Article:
How to Touch an Untouchable

December 15, 2013 § 1 Comment

It is difficult to touch an untouchable. As Americans, we are nearly a world away. For the people of India, 84% of the population chose not to. The so-called untouchable caste in India have been oppressed and degraded for hundreds of thousands of years, and they still are. In America, reform was possible through powerful leaders willing to stand up for those who are oppressed. In India, this is not the case. Social stigma enriched with traditional Hindu texts reacts to create violent crime and abuse of power against millions of people in India everyday.

In the earliest Hindu texts, dating back to nearly 1000 BC, it was believed that the creation of man and his limbs represent the four classes in society, the Varnas. Many cite this text, the Rigveda hymn in the Sanskrit, as the first recorded substantiation of social stratification. From this point, the class system was a cultural norm. Even throughout British colonial rule into the 19th and 20th centuries, and other Aryan influences, the discrimination against the untouchables endured. During this time, many lower class radicals spoke out against the caste system, equating it with American slavery.

As justification for their treatment of the Dalits, upper class citizens in India often refer back to the Hindu faith and the Rigveda hymn in the Sanskrit. They attempt social control by rationalizing their behavior by claiming untouchables were not part of the varna, that they are a fifth, unnatural caste. The Sanskrit code of laws known as Manu Dharmashastra supports the division of society, awarding certain groups privileges based solely on their status. In addition to this, the story of Brahma’s divine manifestation destined the future of the Indian people within a socially stratified society. From Brahma’s mouth came priests and teachers; his arms produced the rulers and warriors; merchants and traders came from Brahma’s thighs; peasants came from his feet.

Despite industrialization and modernization around the world, and in India, the violence against the Dalits, the untouchable people, continues. The untouchables face segregation similar to that of African-Americans in the south during the 1960s. There is segregation within the schools, housing, and public services; they are restricted to certain land. The failure of deterrence by the Indian government allows the police and upper-caste abuse of the untouchables to continue. Sutherland’s differential association theory captures the deviance of upper-caste Indian society and the lack of governmental discouragement from this unlawful behavior.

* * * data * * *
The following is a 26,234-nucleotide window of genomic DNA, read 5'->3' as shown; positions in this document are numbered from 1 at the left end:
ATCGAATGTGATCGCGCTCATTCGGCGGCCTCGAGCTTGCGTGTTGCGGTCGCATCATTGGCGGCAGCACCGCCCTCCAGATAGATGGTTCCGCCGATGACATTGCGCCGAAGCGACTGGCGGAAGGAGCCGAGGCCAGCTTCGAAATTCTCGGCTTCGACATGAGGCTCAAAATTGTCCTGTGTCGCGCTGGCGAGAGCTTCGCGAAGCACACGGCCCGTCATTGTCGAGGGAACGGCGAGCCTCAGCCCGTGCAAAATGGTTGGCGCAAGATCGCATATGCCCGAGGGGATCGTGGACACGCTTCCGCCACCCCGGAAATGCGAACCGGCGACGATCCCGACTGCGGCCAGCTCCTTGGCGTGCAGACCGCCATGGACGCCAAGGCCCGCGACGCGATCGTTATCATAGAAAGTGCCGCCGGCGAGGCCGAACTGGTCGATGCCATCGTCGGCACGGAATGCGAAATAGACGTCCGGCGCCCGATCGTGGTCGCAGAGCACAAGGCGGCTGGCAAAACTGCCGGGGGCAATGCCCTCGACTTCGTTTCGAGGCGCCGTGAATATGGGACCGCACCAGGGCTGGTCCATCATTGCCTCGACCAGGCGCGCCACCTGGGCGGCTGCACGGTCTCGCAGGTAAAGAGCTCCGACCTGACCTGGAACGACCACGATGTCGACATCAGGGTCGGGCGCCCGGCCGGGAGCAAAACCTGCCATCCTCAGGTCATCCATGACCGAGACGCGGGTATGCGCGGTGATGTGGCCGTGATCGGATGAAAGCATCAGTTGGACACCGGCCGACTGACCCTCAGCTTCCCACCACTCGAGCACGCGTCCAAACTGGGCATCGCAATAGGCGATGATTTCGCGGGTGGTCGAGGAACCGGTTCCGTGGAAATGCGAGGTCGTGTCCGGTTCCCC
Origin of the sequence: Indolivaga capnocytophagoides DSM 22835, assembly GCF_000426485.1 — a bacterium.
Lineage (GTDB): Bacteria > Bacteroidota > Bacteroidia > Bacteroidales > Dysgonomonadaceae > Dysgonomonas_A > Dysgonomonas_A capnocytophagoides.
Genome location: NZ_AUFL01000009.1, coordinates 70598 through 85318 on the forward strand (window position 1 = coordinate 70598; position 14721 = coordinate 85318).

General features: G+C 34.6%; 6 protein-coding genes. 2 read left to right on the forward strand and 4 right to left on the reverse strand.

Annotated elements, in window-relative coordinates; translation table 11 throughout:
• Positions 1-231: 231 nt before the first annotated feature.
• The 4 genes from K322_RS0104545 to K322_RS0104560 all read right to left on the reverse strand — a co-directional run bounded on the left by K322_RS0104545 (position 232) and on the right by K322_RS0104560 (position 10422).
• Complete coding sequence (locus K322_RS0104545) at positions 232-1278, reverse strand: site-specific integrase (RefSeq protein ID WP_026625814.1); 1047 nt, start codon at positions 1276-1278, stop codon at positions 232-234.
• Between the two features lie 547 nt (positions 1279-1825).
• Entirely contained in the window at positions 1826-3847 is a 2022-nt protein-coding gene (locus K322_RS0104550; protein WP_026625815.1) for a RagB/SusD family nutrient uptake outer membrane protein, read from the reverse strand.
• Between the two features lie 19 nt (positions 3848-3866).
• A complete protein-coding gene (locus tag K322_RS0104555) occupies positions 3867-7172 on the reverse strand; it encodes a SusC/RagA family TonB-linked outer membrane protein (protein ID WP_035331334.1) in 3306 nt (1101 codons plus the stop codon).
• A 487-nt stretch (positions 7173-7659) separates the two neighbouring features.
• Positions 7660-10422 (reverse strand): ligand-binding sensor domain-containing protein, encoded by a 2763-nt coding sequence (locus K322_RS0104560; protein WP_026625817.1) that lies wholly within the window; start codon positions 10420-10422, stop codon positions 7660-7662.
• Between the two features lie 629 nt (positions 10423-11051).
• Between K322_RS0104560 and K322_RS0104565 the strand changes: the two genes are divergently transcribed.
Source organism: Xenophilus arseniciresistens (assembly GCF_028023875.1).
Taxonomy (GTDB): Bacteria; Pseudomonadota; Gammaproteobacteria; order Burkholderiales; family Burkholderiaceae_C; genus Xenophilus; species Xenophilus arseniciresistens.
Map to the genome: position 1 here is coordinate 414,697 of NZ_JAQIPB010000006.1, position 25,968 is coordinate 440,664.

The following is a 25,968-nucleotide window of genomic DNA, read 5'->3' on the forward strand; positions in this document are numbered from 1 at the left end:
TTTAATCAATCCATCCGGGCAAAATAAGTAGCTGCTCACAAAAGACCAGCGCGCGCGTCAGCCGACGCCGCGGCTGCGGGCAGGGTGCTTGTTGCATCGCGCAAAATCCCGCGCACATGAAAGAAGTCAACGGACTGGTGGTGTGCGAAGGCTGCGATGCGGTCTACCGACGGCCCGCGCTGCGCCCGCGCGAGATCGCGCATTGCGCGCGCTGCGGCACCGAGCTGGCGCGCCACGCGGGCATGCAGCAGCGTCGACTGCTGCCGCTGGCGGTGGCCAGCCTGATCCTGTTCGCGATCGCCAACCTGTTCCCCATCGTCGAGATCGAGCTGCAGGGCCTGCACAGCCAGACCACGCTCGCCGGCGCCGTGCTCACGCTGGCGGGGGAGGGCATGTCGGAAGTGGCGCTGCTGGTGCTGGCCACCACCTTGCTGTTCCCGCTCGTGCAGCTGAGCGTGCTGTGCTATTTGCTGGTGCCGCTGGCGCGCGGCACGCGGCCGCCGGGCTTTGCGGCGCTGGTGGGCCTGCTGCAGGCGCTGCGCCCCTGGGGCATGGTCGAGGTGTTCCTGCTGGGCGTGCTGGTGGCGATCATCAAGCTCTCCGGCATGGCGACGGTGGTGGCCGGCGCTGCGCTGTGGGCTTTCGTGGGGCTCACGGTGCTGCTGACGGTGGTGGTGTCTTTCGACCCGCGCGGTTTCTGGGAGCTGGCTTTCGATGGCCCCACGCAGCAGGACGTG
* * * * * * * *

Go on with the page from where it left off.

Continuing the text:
In modern India, the focus has shifted from the injustices against the untouchables to that of the violence against women. Yet, the Dalits still make up nearly 16% of the population in India, which are approximately 167 million people segregated from modern society. The social movements to rid India of the caste system were mostly led by Mohandas Gandhi during the 1950s and 1960s while fighting for independence from Britain. Gandhi tried to dismiss the dishonor associated with untouchables by referring to them as harijan, people born of God. Modern India allows for untouchables to hold a quota of parliamentary seats, in hopes of advancing them in society.

The lack of proper police enforcement in India has paved the way for a militant political stance among India’s untouchables. These political groups have transformed the idea of “untouchable” to Dalit, those who are oppressed. India has laws that clearly state that Dalits have equal rights to education, health, and property. They also have laws to protect the Dalit’s right to practice their own religion and have access to equal work. Despite having equal treatment before the law, the police abuse their power and do not enforce these laws. Hence, many Dalits have converted to Buddhism, a religion that opposes caste systems.

In order to combat police blindness, international intervention has raised alarms to draw light unto the hate crimes occurring in India. Human Rights Watch has been publicly acknowledging the plight of the Dalit people and recommends reforms to eliminate police abuse. Within a year, human rights organizations receive more than 100,000 reports of violence against the Dalit people, including rape, murder and arson. Human Rights Watch also acknowledges the lack of police protection for the Dalit people. Additionally, the United Nations recognizes the abuses against Dalit children and the sexual brutality against Dalit women.

Today in India there still are state-sponsored and state-sanctioned acts of violence towards the Dalit people. There are still caste-motivated rapes and killings committed by upper-caste members upon those beneath them. But there is still progress being made in favor of those oppressed. A Dalit woman, Mayawati, was elected chief minister of India’s most populous state, Uttar Pradesh. In northern India, the Dalit-based Bahujan Samaj political party is rising and gaining steam. Atrocities against women in India continue daily, but they are more widespread than limited solely to the Dalit peoples.

For those looking in, the Dalit people of India have made few strides in the struggle to gain back their honor and rid themselves of the stigma created by an ancient caste-system. In reality, the Dalit people, the ancient Hindu untouchables, have made strides within Indian society. Their voices are being heard, by the United Nations, Human Rights Watch, and also within Indian society. Injustices still occur daily. Dalit people are still segregated from society. But, the Dalit people are using their voices to project their cause, and they are rising up from the bottom of Indian society.


Net Source

The Globe and Mail

US History

Human Rights Watch


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